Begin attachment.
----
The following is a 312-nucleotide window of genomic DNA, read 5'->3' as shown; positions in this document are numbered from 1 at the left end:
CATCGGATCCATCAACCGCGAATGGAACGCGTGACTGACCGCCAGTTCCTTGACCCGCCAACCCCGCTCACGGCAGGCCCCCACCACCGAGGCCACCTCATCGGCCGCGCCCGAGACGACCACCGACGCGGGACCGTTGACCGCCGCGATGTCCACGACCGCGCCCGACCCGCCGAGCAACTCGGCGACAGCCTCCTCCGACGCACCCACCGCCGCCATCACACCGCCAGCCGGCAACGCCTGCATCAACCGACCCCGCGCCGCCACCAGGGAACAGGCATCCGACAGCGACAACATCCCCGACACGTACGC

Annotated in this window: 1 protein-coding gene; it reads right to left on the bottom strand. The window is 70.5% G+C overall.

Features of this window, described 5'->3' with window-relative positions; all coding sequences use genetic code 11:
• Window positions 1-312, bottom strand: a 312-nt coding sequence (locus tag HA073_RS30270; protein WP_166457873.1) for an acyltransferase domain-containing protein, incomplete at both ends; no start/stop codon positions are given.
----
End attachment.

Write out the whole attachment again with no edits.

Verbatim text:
The following is a 312-nucleotide window of genomic DNA, read 5'->3' as shown; positions in this document are numbered from 1 at the left end:
CATCGGATCCATCAACCGCGAATGGAACGCGTGACTGACCGCCAGTTCCTTGACCCGCCAACCCCGCTCACGGCAGGCCCCCACCACCGAGGCCACCTCATCGGCCGCGCCCGAGACGACCACCGACGCGGGACCGTTGACCGCCGCGATGTCCACGACCGCGCCCGACCCGCCGAGCAACTCGGCGACAGCCTCCTCCGACGCACCCACCGCCGCCATCACACCGCCAGCCGGCAACGCCTGCATCAACCGACCCCGCGCCGCCACCAGGGAACAGGCATCCGACAGCGACAACATCCCCGACACGTACGC

Annotated in this window: 1 protein-coding gene; it reads right to left on the bottom strand. The window is 70.5% G+C overall.

Features of this window, described 5'->3' with window-relative positions; all coding sequences use genetic code 11:
• Window positions 1-312, bottom strand: a 312-nt coding sequence (locus tag HA073_RS30270; protein WP_166457873.1) for an acyltransferase domain-containing protein, incomplete at both ends; no start/stop codon positions are given.